The Effect of Health Insurance Coverage Expansions on Auto Liability Claims and Costs

by Srikanth Kadiyala, Paul Heaton

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How do the Affordable Care Act health insurance coverage expansions affect payment for medical care provided through liability insurance, such as auto insurance? Theoretically, expanding coverage might lead to a substitution of health insurance disbursements for automobile insurance disbursements. Alternatively, expanding health insurance coverage might increase utilization of medical care, increasing auto liability claims payments. The net effect of these two mechanisms can only be determined empirically. We evaluate the health insurance-auto insurance interaction by examining the 2010 ACA dependent coverage expansion. Prior to 2010, individuals 19 and older were excluded from health insurance coverage under their parental health insurance plan. In September 2010, as part of the ACA, individuals were allowed to continue health insurance coverage until age 26. We use this policy change and claims data from insurers representing approximately 60% of the automobile passenger market to evaluate the effects of expanding health insurance coverage on auto liability claim payments. Using a difference-in-difference research design, we find an approximate 10% reduction in the total BI claim count in the policy-affected 19–25 ages when compared to the control group of individuals 26–34. Conditional on filing a claim, we also find an approximate 9% reduction in the mean total auto insurance paid amount in the 19–25 ages compared to the 26–34 ages. We do not identify any effects of the policy on the PIP auto insurance line.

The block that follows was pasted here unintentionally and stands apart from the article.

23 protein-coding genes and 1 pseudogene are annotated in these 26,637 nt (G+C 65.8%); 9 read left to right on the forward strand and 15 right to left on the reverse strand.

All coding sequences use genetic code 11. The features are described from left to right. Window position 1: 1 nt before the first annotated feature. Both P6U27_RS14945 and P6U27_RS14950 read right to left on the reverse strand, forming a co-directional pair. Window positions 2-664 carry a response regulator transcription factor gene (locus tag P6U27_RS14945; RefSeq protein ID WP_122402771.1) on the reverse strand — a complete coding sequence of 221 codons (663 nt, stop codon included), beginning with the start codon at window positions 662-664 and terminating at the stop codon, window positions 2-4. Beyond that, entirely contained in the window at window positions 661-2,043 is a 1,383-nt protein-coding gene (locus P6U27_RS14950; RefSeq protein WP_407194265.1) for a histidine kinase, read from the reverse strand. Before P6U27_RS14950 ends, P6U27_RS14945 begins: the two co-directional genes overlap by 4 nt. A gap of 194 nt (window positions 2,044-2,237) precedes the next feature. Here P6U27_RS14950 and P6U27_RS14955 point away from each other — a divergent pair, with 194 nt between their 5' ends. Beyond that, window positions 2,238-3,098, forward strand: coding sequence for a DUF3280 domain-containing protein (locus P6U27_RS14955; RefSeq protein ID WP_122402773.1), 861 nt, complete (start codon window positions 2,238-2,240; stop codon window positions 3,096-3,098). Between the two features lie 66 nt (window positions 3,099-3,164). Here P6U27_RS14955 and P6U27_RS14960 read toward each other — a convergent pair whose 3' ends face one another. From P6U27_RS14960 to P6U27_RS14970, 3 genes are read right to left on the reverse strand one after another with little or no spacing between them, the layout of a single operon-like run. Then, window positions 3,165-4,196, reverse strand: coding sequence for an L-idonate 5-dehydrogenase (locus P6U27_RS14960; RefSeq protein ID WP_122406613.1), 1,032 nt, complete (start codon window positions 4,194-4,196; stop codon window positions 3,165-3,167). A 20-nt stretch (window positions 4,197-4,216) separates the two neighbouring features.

This research was conducted by Justice, Infrastructure, and Environment.

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